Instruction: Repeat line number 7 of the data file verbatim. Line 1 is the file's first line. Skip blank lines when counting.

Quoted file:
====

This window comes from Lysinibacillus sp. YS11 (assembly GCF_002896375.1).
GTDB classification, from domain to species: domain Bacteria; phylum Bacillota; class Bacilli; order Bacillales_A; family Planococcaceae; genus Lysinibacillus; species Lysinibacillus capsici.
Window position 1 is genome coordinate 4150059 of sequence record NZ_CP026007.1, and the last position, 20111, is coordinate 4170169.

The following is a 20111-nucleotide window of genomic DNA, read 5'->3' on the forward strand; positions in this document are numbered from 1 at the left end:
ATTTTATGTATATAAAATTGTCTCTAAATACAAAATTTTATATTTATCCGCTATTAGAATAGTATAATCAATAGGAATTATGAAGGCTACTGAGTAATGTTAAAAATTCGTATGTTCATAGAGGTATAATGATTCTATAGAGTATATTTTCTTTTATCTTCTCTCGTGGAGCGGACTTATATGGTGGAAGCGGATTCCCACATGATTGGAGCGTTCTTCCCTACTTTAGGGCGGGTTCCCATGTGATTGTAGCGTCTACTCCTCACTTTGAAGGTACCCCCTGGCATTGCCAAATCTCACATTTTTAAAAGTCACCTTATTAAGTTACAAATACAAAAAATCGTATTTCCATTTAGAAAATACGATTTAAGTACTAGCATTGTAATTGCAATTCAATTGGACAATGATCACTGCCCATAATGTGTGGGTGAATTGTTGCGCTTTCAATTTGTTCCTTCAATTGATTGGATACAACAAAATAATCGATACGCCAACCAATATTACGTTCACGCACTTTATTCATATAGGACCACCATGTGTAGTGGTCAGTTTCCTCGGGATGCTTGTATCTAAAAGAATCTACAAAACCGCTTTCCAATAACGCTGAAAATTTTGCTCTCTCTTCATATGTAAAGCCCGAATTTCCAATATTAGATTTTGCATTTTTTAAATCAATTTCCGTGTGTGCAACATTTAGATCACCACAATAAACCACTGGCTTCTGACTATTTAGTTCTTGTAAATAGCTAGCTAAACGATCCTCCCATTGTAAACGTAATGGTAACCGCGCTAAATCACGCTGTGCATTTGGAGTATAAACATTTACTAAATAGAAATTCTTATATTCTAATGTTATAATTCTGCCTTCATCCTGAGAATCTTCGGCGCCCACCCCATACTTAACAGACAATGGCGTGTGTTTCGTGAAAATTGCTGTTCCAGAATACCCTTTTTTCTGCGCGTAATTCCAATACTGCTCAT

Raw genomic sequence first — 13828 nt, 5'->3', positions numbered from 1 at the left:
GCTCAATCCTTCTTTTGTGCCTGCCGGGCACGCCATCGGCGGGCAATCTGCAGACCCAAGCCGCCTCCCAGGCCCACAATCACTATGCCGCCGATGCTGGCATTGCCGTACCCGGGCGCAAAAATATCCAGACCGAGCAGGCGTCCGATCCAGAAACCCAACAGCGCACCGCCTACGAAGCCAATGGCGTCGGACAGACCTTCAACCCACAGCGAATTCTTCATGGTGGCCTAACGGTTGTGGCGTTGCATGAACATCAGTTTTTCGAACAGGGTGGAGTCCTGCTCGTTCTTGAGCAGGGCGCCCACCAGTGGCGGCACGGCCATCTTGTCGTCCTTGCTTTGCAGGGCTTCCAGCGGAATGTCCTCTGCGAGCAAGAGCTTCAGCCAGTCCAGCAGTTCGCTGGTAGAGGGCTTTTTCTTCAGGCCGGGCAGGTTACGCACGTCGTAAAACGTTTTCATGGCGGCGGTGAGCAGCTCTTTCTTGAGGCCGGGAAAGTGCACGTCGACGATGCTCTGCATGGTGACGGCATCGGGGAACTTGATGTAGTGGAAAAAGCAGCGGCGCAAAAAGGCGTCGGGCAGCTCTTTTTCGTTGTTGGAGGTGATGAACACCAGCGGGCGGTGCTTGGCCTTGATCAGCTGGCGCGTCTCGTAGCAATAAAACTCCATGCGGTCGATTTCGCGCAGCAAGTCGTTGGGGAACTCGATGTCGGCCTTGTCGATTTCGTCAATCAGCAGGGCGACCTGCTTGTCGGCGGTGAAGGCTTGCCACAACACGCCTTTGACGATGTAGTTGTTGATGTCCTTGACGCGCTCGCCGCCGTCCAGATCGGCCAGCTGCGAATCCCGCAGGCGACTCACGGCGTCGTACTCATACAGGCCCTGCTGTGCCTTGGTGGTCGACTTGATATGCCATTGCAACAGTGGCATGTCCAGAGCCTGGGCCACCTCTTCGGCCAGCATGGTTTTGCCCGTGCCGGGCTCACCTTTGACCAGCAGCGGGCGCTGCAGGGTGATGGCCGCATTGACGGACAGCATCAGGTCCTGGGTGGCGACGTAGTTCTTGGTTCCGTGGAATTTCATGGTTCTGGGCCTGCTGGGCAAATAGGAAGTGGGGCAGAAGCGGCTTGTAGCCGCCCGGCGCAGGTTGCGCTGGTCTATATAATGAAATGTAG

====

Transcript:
GCTCAATCCTTCTTTTGTGCCTGCCGGGCACGCCATCGGCGGGCAATCTGCAGACCCAAGCCGCCTCCCAGGCCCACAATCACTATGCCGCCGATGCTGGCATTGCCGTACCCGGGCGCAAAAATATCCAGACCGAGCAGGCGTCCGATCCAGAAACCCAACAGCGCACCGCCTACGAAGCCAATGGCGTCGGACAGACCTTCAACCCACAGCGAATTCTTCATGGTGGCCTAACGGTTGTGGCGTTGCATGAACATCAGTTTTTCGAACAGGGTGGAGTCCTGCTCGTTCTTGAGCAGGGCGCCCACCAGTGGCGGCACGGCCATCTTGTCGTCCTTGCTTTGCAGGGCTTCCAGCGGAATGTCCTCTGCGAGCAAGAGCTTCAGCCAGTCCAGCAGTTCGCTGGTAGAGGGCTTTTTCTTCAGGCCGGGCAGGTTACGCACGTCGTAAAACGTTTTCATGGCGGCGGTGAGCAGCTCTTTCTTGAGGCCGGGAAAGTGCACGTCGACGATGCTCTGCATGGTGACGGCATCGGGGAACTTGATGTAGTGGAAAAAGCAGCGGCGCAAAAAGGCGTCGGGCAGCTCTTTTTCGTTGTTGGAGGTGATGAACACCAGCGGGCGGTGCTTGGCCTTGATCAGCTGGCGCGTCTCGTAGCAATAAAACTCCATGCGGTCGATTTCGCGCAGCAAGTCGTTGGGGAACTCGATGTCGGCCTTGTCGATTTCGTCAATCAGCAGGGCGACCTGCTTGTCGGCGGTGAAGGCTTGCCACAACACGCCTTTGACGATGTAGTTGTTGATGTCCTTGACGCGCTCGCCGCCGTCCAGATCGGCCAGCTGCGAATCCCGCAGGCGACTCACGGCGTCGTACTCATACAGGCCCTGCTGTGCCTTGGTGGTCGACTTGATATGCCATTGCAACAGTGGCATGTCCAGAGCCTGGGCCACCTCTTCGGCCAGCATGGTTTTGCCCGTGCCGGGCTCACCTTTGACCAGCAGCGGGCGCTGCAGGGTGATGGCCGCATTGACGGACAGCATCAGGTCCTGGGTGGCGACGTAGTTCTTGGTTCCGTGGAATTTCATGGTTCTGGGCCTGCTGGGCAAATAGGAAGTGGGGCAGAAGCGGCTTGTAGCCGCCCGGCGCAGGTTGCGCTGGTCTATATAATGAAATGTAG